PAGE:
User currently offlineYyz717 From Canada, joined Sep 2001, 16248 posts, RR: 56
Reply 6, posted (11 years 3 months 2 weeks 1 day 3 hours ago) and read 2907 times:

It is very sad for the employees currently at Air Canada who will lose their jobs, but it must be done.

Ironically, the AC unions are as much to blame as AC mgmt for the current bankruptcy of AC. Perhaps if the AC unionized employees had elected less militant union reps that were more willing to look at flexible work rules etc, AC would not be in bankruptcy now.






Panam, TWA, Ansett, Eastern.......AC next? Might be good for Canada.
User currently offlineNa From Germany, joined Dec 1999, 10707 posts, RR: 9
Reply 7, posted (11 years 3 months 2 weeks 22 hours ago) and read 2833 times:

Every big shot currently thinks firing people is the way to go. Shareholders applaud and raise his salary.
Strange world, but this is also the best way to loose customers forever.
Car companies fire people. Unemployed don´t buy cars. Airlines fire people, unemployed don´t fly and so on. How do these guys think the economical recovery should start if every CEO does the same? With the money of millions of unemployed people having the time and money to spend months in the Caribbean?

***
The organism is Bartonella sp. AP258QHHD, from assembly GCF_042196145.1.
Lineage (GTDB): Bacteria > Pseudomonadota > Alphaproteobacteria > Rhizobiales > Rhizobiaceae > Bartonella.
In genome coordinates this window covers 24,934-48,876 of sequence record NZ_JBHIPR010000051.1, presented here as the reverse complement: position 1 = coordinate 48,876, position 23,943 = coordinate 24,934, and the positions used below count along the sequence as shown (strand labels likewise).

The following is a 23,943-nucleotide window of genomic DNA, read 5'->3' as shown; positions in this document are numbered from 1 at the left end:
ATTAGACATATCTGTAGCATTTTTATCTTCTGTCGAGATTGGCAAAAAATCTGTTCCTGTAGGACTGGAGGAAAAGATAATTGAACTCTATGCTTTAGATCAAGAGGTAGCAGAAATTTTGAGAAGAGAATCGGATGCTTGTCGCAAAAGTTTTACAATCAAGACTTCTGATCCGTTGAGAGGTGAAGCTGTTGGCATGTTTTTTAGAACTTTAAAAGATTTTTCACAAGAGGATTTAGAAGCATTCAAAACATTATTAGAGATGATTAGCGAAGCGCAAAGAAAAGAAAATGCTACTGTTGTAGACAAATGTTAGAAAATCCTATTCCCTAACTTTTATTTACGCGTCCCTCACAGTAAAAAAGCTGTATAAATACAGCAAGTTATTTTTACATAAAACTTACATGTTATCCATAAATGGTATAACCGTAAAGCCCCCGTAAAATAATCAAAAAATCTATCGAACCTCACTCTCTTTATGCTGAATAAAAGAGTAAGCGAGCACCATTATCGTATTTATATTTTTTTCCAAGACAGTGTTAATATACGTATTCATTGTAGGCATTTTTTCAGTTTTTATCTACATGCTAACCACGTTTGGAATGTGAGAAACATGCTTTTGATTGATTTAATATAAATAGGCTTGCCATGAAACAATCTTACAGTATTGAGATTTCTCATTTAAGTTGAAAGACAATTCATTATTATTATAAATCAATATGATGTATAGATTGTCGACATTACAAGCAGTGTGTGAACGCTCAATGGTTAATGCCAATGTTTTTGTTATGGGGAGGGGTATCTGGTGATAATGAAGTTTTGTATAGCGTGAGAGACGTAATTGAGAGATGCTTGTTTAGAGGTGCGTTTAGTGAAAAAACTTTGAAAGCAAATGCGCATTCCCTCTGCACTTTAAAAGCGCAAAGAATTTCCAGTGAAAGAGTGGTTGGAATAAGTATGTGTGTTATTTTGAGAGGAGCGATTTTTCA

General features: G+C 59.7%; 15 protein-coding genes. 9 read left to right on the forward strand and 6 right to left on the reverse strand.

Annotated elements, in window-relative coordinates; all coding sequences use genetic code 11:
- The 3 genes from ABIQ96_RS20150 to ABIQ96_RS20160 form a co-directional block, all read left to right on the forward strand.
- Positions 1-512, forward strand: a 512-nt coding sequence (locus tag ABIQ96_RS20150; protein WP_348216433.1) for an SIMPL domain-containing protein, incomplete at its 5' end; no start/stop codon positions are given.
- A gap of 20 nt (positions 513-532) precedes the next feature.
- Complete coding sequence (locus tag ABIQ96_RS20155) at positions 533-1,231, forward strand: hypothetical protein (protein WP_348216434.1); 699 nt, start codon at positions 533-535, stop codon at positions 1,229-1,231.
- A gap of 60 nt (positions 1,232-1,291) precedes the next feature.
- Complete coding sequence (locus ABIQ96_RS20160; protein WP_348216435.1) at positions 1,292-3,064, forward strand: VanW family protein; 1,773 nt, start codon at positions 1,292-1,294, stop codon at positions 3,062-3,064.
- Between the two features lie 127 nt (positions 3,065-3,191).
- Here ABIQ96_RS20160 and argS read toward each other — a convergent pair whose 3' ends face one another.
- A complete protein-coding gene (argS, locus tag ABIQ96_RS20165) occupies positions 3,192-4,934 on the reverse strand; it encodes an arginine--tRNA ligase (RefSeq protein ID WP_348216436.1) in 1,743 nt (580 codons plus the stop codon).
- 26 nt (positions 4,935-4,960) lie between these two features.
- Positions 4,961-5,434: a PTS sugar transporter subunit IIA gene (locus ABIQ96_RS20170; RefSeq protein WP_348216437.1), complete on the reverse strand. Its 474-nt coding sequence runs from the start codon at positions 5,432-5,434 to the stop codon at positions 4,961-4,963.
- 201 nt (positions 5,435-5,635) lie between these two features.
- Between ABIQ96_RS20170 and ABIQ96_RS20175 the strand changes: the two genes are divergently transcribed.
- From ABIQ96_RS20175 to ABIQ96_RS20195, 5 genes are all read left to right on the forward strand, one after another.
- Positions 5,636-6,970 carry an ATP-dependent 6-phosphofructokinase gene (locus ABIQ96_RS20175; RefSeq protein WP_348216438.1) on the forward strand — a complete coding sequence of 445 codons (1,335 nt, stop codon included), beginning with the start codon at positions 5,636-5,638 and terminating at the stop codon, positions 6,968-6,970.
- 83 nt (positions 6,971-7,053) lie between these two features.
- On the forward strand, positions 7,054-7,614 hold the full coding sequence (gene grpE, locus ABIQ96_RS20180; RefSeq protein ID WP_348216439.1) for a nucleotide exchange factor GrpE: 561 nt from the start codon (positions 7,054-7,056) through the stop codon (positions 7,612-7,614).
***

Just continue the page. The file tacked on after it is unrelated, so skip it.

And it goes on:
User currently offlineQb001 From Canada, joined Apr 2000, 2053 posts, RR: 4
Reply 8, posted (11 years 3 months 2 weeks 14 hours ago) and read 2786 times:

AC is nowhere near the bankruptcy exit. In fact, I've just heard on the news that the hypothesis of liquidation is being considered very seriously.

[Edited 2003-05-23 17:51:34]


Never let the facts get in the way of a good theory.
User currently offlineCaptaingomes From Canada, joined Feb 2001, 6413 posts, RR: 55
Reply 9, posted (11 years 3 months 2 weeks 14 hours ago) and read 2772 times:

Na, you are looking from a macro-perspective, while Air Canada is looking at a micro-perspective. It is true that when a large company such as Air Canada lays off workers, there are effects that are felt, as less money is thrown into the system, and less will come back. But let's look at it this way. Air Canada currently spends more than they make. They are putting more into the system then they are receiving. They now have to find ways to not only spend less money, but generate more revenue. Not an easy task, but unfortunately cutting labour expenses is one of many ways they can do it. It's no secret that Air Canada is currently overstaffed, so as sad as it is for each individual that gets laid off, they must take this step.




"it's kind of like an Airbus, it's an engineering marvel, but there's no sense of passion" -- J. Clarkson re: Coxster
User currently offlineLymanm From Canada, joined Jan 2001, 1138 posts, RR: 1
Reply 10, posted (11 years 3 months 2 weeks 12 hours ago) and read 2752 times: